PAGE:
Unfortunately, we're using the 3.0 version, so I don't think we can use
the repository. That may be necessary with a future version, when we
allow users to make their own rules. Right now, we can be sure that the
only rules changes are coming from developers.
Our challenge is that the way we push out a change to the rules is with a
central process which does not have access to the working memory (nor
should it), it merely compiles the rules and places them in a central
location (a database table). The rules are actually being executed by a
series of drones. Those drones pull the serialized copy of the rules from
the common area before they execute. Since we currently do not allow
users to make their own rules, we can safely assume that no changes are
introduced that might invalidate the working memories. So, we haven't
tried that, but I'm not sure that we would be able to.
Would it be safer to use the getGlobals() and getObjects() methods to
serialize that data, instead of serializing the workingMemory itself? (and
then when we start back up, deserialize the rules, create a new working
memory, and setGlobal() and assertObject() all of our serialized data).
... or am I missing something even simpler?
Thanks once again for your very speedy response!
I think what you are trying to achieve requires some careful planning.
you use the repository, you have a versioned rule base that make sure you
don't lose your working memory.
Although, without the repo, only thing I can think of is you making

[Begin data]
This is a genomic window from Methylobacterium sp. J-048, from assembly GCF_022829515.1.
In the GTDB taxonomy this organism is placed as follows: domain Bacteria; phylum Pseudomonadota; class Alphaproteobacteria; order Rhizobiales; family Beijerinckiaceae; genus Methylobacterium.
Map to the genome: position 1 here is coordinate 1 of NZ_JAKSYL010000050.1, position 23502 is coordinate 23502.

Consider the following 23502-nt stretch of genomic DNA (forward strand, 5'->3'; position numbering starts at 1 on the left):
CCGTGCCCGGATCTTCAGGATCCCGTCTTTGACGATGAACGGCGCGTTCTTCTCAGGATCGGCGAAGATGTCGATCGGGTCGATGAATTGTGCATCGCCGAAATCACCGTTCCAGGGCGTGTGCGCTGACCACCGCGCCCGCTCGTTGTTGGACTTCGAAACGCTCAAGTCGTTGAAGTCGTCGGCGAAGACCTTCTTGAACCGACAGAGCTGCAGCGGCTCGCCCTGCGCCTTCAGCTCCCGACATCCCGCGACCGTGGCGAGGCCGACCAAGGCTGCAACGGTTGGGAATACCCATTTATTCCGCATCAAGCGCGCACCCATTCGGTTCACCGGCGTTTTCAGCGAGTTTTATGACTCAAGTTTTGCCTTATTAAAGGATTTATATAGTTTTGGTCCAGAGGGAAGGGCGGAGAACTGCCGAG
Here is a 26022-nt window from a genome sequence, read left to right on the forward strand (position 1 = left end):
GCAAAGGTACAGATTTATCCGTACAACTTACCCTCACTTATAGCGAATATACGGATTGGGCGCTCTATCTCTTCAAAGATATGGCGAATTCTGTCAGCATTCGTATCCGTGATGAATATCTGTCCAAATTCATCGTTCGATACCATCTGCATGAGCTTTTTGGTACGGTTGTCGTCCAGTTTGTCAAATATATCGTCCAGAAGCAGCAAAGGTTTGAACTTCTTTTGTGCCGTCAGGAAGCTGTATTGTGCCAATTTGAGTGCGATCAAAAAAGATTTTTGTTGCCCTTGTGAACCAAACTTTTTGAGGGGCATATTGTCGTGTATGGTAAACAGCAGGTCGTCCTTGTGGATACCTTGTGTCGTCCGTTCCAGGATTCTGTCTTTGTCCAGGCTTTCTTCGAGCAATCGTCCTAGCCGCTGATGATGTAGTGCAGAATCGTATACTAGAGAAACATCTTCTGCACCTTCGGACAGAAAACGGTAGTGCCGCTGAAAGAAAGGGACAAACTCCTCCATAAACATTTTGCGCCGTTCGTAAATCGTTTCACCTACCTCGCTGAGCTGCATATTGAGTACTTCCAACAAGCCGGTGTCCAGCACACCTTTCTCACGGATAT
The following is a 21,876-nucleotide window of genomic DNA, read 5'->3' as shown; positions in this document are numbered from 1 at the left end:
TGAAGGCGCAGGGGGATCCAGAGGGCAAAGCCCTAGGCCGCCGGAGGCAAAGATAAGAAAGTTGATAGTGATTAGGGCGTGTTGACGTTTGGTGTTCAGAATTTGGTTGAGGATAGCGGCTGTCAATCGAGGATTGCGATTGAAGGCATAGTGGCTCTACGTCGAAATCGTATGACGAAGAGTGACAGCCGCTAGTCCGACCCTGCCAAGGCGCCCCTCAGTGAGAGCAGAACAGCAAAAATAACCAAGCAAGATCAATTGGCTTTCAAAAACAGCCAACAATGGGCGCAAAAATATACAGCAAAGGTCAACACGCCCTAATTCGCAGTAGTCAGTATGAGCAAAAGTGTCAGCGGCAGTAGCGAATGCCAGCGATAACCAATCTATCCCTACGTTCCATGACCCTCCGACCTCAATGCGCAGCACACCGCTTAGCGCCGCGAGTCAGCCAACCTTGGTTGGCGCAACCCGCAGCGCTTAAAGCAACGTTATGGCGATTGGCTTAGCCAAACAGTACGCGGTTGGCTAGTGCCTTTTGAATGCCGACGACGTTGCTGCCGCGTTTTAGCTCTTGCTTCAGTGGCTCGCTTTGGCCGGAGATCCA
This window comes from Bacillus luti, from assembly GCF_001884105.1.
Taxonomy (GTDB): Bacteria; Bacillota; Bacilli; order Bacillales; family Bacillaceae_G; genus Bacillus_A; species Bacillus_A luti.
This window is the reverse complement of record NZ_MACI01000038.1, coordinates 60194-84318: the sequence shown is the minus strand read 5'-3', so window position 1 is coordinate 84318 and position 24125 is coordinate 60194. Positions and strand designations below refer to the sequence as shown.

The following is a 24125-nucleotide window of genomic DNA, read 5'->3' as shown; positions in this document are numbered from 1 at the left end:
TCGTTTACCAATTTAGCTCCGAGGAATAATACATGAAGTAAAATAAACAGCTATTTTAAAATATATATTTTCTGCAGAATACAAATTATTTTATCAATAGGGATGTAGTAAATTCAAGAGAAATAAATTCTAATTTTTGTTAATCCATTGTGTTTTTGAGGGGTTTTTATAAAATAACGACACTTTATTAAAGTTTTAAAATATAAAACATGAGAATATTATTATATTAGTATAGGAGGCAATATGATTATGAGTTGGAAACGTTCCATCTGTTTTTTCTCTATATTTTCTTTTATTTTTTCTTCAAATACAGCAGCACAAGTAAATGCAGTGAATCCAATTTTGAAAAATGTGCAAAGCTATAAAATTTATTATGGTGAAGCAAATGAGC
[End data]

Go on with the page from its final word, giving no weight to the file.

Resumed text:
your application always loads the wm into memory, perform the rules
replacement (adding/removing rules), so the working memory gets properly
updated, and then serializes your wm back to the database.... did you
2007/6/14, Daniel E Chapman <dechapma(a)us.ibm.com>:
We found a problem with the interaction of a serialized working memory
updates to the rules.
Our process involves serializing the working memory to a database.
when we load the serialized version of the working memory back from
database, if we've updated the rules it will detect that fact and it
throw away our carefully preserved working memory. We suspect this
because the working memory maintains a reference to the rules as they
when the working memory is originally serialized.
I'm wondering if there is some way to accomplish what we're trying to
either a way to serialize the working memory with no reference to the
or some way to have the working memory update to accomodate any
the rules that may have occurred since it was serialized.
I know that some other rules engines, such as FairIsaac's Blaze engine,
have complex schemes where you can have versioned rules in a repository
update the rules in that fashion. I'm not sure that we're
trying to do
anything quite so complex, just a way to occasionally push out a new
of our rules without having to lose all of the work we've done to
working memory in the past.
(There may come a time where we may intend for the working memories to
cleared out, but I think we can do that in a manual fashion when the
Thanks for your time, hopefully there's an easy answer!
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